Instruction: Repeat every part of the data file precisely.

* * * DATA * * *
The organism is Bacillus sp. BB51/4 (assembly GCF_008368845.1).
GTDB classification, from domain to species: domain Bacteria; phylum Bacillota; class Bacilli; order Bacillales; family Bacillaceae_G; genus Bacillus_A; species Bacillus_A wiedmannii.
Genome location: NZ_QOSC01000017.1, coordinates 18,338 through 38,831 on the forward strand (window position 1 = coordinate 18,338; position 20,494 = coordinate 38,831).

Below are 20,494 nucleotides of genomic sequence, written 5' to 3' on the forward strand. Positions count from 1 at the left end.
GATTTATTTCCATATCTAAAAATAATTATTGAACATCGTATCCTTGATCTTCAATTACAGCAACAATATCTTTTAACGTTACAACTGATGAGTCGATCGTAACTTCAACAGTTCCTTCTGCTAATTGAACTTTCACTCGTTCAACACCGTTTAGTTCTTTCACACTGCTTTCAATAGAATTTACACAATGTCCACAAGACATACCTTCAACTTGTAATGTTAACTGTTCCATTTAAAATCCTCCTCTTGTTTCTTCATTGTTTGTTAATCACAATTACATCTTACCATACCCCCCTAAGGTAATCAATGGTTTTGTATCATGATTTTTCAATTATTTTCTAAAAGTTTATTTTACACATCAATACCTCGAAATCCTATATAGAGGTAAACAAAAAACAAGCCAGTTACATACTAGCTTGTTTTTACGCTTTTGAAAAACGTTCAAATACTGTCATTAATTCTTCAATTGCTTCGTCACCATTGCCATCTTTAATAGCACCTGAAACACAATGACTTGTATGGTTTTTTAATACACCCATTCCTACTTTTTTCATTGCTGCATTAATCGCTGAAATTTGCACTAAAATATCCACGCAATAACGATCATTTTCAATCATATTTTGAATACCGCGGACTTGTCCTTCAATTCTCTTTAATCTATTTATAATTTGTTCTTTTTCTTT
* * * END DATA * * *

The organism is Bacillus sp. BB51/4 (assembly GCF_008368845.1).
GTDB classification, from domain to species: domain Bacteria; phylum Bacillota; class Bacilli; order Bacillales; family Bacillaceae_G; genus Bacillus_A; species Bacillus_A wiedmannii.
Genome location: NZ_QOSC01000017.1, coordinates 18,338 through 38,831 on the forward strand (window position 1 = coordinate 18,338; position 20,494 = coordinate 38,831).

Below are 20,494 nucleotides of genomic sequence, written 5' to 3' on the forward strand. Positions count from 1 at the left end.
GATTTATTTCCATATCTAAAAATAATTATTGAACATCGTATCCTTGATCTTCAATTACAGCAACAATATCTTTTAACGTTACAACTGATGAGTCGATCGTAACTTCAACAGTTCCTTCTGCTAATTGAACTTTCACTCGTTCAACACCGTTTAGTTCTTTCACACTGCTTTCAATAGAATTTACACAATGTCCACAAGACATACCTTCAACTTGTAATGTTAACTGTTCCATTTAAAATCCTCCTCTTGTTTCTTCATTGTTTGTTAATCACAATTACATCTTACCATACCCCCCTAAGGTAATCAATGGTTTTGTATCATGATTTTTCAATTATTTTCTAAAAGTTTATTTTACACATCAATACCTCGAAATCCTATATAGAGGTAAACAAAAAACAAGCCAGTTACATACTAGCTTGTTTTTACGCTTTTGAAAAACGTTCAAATACTGTCATTAATTCTTCAATTGCTTCGTCACCATTGCCATCTTTAATAGCACCTGAAACACAATGACTTGTATGGTTTTTTAATACACCCATTCCTACTTTTTTCATTGCTGCATTAATCGCTGAAATTTGCACTAAAATATCCACGCAATAACGATCATTTTCAATCATATTTTGAATACCGCGGACTTGTCCTTCAATTCTCTTTAATCTATTTATAATTTGTTCTTTTTCTTT